LOS ANGELES - Johnny Otis, the "godfather of rhythm and blues" who wrote and recorded the R&B classic "Willie and the Hand Jive" and for decades evangelized black music to white audiences as a bandleader and radio host, has died. He was 90. Otis, who had been in poor health for several years, died Tuesday at his home in the Los Angeles foothill suburb of Altadena, said his manager, Terry Gould. Otis, who was white, was born John Veliotes to Greek immigrants and grew up in a black section of Berkeley, where he said he identified far more with black culture than his own. As a teenager, he changed his name because he thought Johnny Otis sounded more black.
ENTERTAINMENT
September 22, 2011 | By Howard Shapiro, Inquirer Staff Writer
Mama Turner has died, and she hasn't been tucked away for more than a couple hours before the fighting between her two grown daughters begins. Her son tries to be the buffer, but old wounds still itch and burn, and aged Papa is too senile to understand what's going on. What's going on is gentrification in the African American neighborhood where the Turners built a family, raised their kids, watch their grandchildren - and then their great-granddaughter -...
ENTERTAINMENT
February 5, 2010 | By Robert Strauss FOR THE INQUIRER
Everett Staten of Elkins Park, an events planner by trade, believes there is a continued need to remind the public about the positive aspects of African American culture from a grassroots level. His Black History Showcase gives "an opportunity for those who have wonderful private collections to show them off. " The special theme of this year's showcase, to be held at the Convention Center next weekend, Feb. 13 and 14, will be the history of blacks in sports, Staten said. There will be some Philadelphia-specific exhibits - one about basketball great Wilt Chamberlain, for instance, and another spotlighting the Philadelphia Stars baseball team, with visits from three of the original Stars: Mahlon Duckett, Harold Gould and Bill "Ready" Cash.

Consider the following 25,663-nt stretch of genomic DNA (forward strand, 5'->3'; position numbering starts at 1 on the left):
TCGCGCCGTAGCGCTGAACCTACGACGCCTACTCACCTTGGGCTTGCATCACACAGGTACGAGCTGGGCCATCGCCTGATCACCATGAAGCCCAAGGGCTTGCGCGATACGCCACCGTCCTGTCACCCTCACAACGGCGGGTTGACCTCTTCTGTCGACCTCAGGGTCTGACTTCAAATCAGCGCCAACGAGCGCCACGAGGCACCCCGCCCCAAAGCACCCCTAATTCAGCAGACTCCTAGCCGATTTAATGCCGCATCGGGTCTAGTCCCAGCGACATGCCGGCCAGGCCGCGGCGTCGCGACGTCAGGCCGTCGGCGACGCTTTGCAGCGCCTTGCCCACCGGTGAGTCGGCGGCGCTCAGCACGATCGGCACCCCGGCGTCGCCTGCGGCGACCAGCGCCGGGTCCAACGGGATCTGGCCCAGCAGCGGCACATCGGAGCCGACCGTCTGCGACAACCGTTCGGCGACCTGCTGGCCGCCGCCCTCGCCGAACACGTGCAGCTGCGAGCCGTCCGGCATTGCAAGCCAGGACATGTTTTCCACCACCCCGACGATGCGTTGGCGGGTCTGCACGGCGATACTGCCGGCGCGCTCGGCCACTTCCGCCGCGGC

NEWS
April 12, 2009 | By Elizabeth Wellington INQUIRER FASHION WRITER
Michelle Obama got rave reviews this month for the stylish choices she made overseas. With every new day, we saw her wearing another hip designer, like Isabel Toledo, Michael Kors, and Jason Wu. Yet many of the fashion-conscious are waiting to see what the first lady will don today. Easter, the holiest of Christian holidays, often has churchgoers breaking out their finest. Not only has the day traditionally meant new clothes, but for African Americans, it historically also has offered a chance to claim dignity within their own communities during times when they weren't respected by society at large.
ENTERTAINMENT
August 16, 2008 | By Steven Rea INQUIRER MOVIE CRITIC
There was a red carpet and red velvet rope outside the Prince Music Theater Thursday night. But inside, the color scheme was definitely - and celebratorily - black. A crowd of nearly 500, among them the Rev. Al Sharpton and Negro League baseball legend Mahlon Duckett, was on hand for the Philadelphia premiere of The Black List: Volume One - an extraordinary documentary featuring interviews with 22 prominent African Americans reflecting on issues of race, struggle and achievement.